Friday, February 25, 2011

Lessons learned from job hunting

These may be obvious, but I'm ranting on writing this to sum up some of my experiences of releasing my CV into the wild...

Recruiters...

Vary greatly
Some understand technology terms, others just match acronyms from your cv.

Love to talk
Well I don't. Not about the same stuff another recruiter told me 5 minutes ago anyway!
Email me the job spec as I don't have to slip out the office to talk to you all.

Have poor geography skills

Guildford and Sutton might both be in Surrey, but they are 23 miles apart. These locations are not interchangeable on a job advert.
Similarly, look at my home counties location before contacting me about 2 week contracts in Edinburgh or Belfast.

Are sparing with the truth
Queue a couple of interviews where the job role and my requirements were vastly different.

Are pushy ****ers
Which part of 'I'm not interested' don't you understand?

WILL send your CV WITHOUT your permission.
Even when asked not to.

Like to post fictitious roles to attract CVs
One recruiter even admitted this.

Like to take their time...
In responding to your communication, even though they expect the opposite behaviour from you.

Are slow to respond to polite requests
How many times have I asked you to remove me from your system?

Obviously the above rant cannot be leveled at ALL recuiters. Sadly though there exists a young, commission hungry and unscrupulous element who let the rest down. Parallels with the reputation of estate agents can be drawn.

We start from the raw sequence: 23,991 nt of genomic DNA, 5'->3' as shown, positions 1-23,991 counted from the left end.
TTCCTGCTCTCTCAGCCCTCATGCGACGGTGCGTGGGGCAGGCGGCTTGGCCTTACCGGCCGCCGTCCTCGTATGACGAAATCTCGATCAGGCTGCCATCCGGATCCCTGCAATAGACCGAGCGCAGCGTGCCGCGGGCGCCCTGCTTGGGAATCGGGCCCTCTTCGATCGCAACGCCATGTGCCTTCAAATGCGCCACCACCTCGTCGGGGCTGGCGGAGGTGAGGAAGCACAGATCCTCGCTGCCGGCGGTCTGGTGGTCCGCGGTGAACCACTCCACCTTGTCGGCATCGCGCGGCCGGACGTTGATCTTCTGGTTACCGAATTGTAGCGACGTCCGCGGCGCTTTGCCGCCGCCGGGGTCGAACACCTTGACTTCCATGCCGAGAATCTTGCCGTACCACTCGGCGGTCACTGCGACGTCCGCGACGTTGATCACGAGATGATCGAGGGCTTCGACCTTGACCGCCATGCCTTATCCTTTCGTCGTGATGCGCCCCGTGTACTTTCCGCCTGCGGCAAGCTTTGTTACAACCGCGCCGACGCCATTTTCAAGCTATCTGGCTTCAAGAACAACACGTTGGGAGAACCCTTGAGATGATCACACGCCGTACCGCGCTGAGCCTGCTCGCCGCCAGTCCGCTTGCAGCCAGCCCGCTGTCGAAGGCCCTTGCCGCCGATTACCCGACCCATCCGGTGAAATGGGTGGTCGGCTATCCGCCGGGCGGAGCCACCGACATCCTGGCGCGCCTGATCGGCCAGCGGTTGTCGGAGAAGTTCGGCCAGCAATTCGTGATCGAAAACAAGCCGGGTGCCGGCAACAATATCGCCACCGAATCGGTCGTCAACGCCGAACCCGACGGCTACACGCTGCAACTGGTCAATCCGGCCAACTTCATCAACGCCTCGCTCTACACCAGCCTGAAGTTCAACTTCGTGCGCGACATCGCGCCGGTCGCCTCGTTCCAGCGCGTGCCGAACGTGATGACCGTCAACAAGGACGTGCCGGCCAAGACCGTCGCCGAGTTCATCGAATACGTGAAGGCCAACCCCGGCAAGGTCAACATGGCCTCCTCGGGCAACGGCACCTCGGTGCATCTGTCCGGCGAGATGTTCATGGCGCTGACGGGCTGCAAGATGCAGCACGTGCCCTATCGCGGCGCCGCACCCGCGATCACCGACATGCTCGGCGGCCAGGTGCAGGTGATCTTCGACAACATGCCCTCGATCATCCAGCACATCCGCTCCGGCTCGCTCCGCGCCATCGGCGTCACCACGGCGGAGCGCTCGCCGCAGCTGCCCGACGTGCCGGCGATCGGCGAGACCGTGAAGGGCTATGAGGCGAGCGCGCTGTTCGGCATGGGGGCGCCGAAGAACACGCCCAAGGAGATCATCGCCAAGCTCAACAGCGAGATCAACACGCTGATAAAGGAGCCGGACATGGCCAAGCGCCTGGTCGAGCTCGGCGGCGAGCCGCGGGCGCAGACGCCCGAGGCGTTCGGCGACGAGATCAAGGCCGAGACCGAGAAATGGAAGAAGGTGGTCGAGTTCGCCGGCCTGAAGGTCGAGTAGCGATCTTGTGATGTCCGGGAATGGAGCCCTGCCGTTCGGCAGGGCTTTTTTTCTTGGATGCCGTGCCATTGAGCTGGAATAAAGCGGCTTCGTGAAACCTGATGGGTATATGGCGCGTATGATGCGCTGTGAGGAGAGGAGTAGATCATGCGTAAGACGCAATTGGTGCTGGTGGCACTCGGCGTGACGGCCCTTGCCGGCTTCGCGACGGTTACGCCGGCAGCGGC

London
Is a very expensive place. To commute to, to travel around, to get lunch in.
Money to compensate this has got to be good.


DBA
Is a 'catch all' job title.

At 3 different roles, it has been  -
  1. Development focused
  2. Maintenance focused
  3. Architecture focused
Maybe I can forgive recruiters a little as duties range so wildly...

Anyway, I've signed a new contract for an exciting new challenge in April, so all the above is behind me.
Phew! Breath deeply, and relax....

Thursday, February 24, 2011

TSQL : Removing a filegroup

Check no objects sit on the filegroup.
(If they do, then remove them)
SELECT i.*
FROM sys.indexes i
LEFT JOIN sys.filegroups AS fg
ON fg.data_space_id = i.data_space_id
WHERE fg.name = 'myfilegroup'

When all objects are gone, remove the file...
ALTER DATABASE mydatabase
REMOVE FILE mydatabaseFile

When the file has gone, remove the filegroup...
ALTER DATABASE mydatabase
REMOVE FILEGROUP mydatabaseFileGroup

Friday, February 11, 2011

Database Maintenance Checklist

Manually Check (Daily)
  1. SQL Server Logs
  2. SQL Agent Jobs
  3. Windows Event Logs
  4. Drive Space (unless you have a trustworthy tool/script that does so)

Automate these via Maintenance Plans / TSQL Agent Jobs -
  • Backups - Full
  • Backups - Transaction Log
  • Backups - Delete old backup files from file system
  • Indexes  - Rebuild vs Reorganise
  • Statistics - Update (if reorganising indexes)
  • History tables - Trim regularly
  • SQL Server Error logs - Cycle Regularly

Schedule them so they do not clash and are appropriate to the
  • RPO (Recovery Point Objective)
  • RTO (Recovery Time Objective)

Recovery Point Objective (RPO)
What time do we need to restore to? (acceptable data loss).
1 day / 1 hour / none

Recovery Time Objective (RTO)
How long is acceptable for data recovery to take? (in the event of issues)

Thursday, February 10, 2011

Using @@ROWCOUNT to test data existance

-- test data existence like this...

SELECT 1 FROM Staff WHERE DivisionID = @DivisionId
IF (@@ROWCOUNT > 0)
-- Data found
BEGIN
RAISERROR('Cannot delete Division, it has staff',16,1)
END

DELETE Division WHERE @DivisionId = DivisionId

Wednesday, February 9, 2011

Using @@IDENTITY to return an identity value

Returning an identity value...

-- given a table like this..
CREATE TABLE Division
(DivisionId INT IDENTITY(1,1) PRIMARY KEY,
DivisionName varchar(100))

-- retrieve ID like this...
INSERT INTO Division (DivisionName)
VALUES (@DivisionName)
SELECT @DivisionID = @@IDENTITY